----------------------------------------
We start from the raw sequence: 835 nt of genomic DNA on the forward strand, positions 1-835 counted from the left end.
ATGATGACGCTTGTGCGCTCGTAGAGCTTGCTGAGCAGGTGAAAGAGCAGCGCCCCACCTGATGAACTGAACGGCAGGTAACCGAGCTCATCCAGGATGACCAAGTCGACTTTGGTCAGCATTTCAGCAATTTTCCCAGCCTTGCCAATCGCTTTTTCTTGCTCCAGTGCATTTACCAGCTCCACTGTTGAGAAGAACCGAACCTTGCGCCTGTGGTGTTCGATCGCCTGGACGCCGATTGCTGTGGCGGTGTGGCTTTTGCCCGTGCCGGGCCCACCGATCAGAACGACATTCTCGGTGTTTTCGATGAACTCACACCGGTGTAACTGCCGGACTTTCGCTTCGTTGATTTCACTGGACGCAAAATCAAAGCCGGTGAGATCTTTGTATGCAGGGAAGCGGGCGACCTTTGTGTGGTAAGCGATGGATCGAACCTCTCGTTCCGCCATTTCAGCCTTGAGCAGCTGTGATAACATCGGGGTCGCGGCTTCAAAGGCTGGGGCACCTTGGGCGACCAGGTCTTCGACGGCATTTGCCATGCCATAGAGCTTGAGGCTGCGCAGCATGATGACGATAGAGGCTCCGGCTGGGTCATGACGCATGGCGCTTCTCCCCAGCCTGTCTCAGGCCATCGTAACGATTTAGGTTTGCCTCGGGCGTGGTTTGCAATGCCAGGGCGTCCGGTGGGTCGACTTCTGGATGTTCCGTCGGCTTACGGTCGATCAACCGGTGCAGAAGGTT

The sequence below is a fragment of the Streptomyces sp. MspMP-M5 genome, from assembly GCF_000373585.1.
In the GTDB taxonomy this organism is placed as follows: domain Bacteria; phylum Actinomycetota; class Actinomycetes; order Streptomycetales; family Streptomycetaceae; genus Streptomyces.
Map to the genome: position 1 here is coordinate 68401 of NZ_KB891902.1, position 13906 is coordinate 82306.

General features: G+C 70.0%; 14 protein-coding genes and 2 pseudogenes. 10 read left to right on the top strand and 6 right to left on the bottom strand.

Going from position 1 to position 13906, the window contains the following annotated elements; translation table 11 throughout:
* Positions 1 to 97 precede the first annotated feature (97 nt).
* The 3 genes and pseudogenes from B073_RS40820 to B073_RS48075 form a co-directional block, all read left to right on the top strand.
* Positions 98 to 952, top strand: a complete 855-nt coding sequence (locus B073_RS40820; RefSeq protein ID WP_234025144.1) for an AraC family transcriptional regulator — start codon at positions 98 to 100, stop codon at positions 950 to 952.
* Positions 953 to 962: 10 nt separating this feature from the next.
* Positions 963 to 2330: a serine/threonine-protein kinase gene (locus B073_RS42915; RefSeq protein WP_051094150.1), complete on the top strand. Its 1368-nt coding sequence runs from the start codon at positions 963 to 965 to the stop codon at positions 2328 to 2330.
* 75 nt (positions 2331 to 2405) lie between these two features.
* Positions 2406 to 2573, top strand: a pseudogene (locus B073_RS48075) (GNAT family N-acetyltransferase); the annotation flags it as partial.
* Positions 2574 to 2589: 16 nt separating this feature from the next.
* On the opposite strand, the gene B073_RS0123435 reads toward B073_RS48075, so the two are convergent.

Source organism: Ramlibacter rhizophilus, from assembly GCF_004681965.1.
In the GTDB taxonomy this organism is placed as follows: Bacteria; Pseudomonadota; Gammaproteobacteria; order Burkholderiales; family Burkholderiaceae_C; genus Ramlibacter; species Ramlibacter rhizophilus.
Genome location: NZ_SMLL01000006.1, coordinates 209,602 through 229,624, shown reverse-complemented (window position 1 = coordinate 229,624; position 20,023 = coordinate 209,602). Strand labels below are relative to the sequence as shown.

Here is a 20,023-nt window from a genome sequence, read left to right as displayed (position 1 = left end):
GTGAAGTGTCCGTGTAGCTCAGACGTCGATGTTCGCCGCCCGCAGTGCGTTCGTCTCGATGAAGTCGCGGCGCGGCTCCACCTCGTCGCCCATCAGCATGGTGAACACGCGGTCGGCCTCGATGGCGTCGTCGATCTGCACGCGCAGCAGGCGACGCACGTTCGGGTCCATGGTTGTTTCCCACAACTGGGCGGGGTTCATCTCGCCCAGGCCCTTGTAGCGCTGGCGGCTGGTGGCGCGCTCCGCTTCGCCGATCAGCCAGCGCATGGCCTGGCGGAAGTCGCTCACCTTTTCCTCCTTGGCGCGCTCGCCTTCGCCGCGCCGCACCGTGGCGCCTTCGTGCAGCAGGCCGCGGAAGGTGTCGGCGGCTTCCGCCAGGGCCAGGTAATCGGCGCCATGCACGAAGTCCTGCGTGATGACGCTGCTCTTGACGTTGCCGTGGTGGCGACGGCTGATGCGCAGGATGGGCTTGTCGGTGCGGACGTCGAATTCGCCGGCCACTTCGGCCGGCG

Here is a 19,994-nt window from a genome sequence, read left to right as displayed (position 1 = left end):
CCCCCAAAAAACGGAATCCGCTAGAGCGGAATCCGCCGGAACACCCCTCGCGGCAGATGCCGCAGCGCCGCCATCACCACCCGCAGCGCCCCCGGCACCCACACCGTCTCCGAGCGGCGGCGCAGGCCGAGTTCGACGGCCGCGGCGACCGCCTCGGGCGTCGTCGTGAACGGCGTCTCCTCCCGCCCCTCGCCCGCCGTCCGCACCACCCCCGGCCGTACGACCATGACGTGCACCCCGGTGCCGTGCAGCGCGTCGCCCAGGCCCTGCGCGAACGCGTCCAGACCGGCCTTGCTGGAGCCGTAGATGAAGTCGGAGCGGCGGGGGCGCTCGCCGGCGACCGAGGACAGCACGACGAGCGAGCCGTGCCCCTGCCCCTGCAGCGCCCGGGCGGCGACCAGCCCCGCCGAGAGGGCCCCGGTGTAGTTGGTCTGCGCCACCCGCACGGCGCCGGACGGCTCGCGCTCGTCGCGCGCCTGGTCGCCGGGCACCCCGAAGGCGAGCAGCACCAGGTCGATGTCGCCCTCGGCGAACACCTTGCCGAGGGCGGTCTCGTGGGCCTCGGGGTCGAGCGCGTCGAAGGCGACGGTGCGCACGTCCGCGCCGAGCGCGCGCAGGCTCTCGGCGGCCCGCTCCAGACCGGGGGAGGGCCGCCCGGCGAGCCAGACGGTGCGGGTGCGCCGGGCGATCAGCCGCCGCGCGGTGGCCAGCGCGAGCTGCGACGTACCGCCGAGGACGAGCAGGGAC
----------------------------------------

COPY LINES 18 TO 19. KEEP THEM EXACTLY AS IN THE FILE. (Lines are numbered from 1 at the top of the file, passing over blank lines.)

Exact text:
In the GTDB taxonomy this organism is placed as follows: Bacteria; Pseudomonadota; Gammaproteobacteria; order Burkholderiales; family Burkholderiaceae_C; genus Ramlibacter; species Ramlibacter rhizophilus.
Genome location: NZ_SMLL01000006.1, coordinates 209,602 through 229,624, shown reverse-complemented (window position 1 = coordinate 229,624; position 20,023 = coordinate 209,602). Strand labels below are relative to the sequence as shown.